Good Vibrations: Detecting Emotions from Speech Patterns

Greg Hardesty | September 21, 2022

Computer science student Shannon Brownlee’s startup uses software to detect emotions from speech patterns, which could help people with autism.

“Both Chloe and I had autistic friends in high school, and we thought that creating a product that could interpret emotions as vibrations could really help them,” Shannon Brownlee says. (Illustration/Weitong Mai)

Shannon Brownlee ’22 is excited.

It’s apparent in the computer science and quantitative biology double major’s voice as she talks about Valence Vibrations, the startup she co-founded.

But detecting emotions during conversation isn’t a skill that comes easily to everyone — particularly autistic and other neurodivergent people. That’s where Valence Vibrations comes in.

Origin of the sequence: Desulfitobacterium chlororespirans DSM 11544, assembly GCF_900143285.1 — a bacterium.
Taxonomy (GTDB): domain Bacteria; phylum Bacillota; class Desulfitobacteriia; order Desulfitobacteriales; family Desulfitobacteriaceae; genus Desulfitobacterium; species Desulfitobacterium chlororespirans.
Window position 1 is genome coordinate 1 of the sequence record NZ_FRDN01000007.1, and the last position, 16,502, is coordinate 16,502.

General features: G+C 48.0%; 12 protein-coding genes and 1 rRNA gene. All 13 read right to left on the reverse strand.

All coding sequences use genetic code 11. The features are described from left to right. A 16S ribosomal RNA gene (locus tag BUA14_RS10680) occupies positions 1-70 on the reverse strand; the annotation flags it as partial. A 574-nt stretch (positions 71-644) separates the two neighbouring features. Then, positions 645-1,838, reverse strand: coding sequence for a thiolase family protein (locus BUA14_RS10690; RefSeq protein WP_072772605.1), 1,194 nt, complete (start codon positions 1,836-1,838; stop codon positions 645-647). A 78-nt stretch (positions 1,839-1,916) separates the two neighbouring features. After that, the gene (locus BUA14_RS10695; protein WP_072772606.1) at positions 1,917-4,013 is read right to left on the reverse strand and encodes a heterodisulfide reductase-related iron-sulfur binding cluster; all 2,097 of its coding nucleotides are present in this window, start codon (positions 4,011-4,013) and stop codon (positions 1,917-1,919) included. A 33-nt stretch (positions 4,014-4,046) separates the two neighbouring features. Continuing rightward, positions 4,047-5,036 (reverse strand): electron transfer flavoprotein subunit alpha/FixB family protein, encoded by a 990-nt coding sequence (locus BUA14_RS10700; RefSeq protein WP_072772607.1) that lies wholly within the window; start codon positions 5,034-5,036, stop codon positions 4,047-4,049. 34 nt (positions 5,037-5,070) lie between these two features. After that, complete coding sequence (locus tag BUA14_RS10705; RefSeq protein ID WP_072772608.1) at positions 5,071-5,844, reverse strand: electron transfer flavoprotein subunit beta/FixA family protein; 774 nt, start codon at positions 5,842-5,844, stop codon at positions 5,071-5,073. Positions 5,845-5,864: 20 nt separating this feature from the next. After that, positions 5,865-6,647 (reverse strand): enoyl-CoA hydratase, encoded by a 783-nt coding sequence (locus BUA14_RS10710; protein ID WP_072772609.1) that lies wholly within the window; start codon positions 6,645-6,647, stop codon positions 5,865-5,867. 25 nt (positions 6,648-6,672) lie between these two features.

The neurotech company has developed an application that translates vocal pitch patterns into discrete vibrations on a haptic wristband. Those vibrations can help the wearer recognize the emotions of someone speaking in real time by eliminating the sensory confusion of deciphering vocal pitch, spoken context, facial expression and body posturing all at once.

“My hope is that this device helps people be more comfortable in daily life and allows them to foster social relationships that can, for many people, be difficult,” says Brownlee, who co-founded Valence with Chloe Duckworth ’22, a computational neuroscience major at the USC Dornsife College of Letters, Arts and Sciences. They met as first-year students living in dorms across from each other.

Read the full story in the Trojan Family Magazine >>

Published on September 21st, 2022

Last updated on September 21st, 2022

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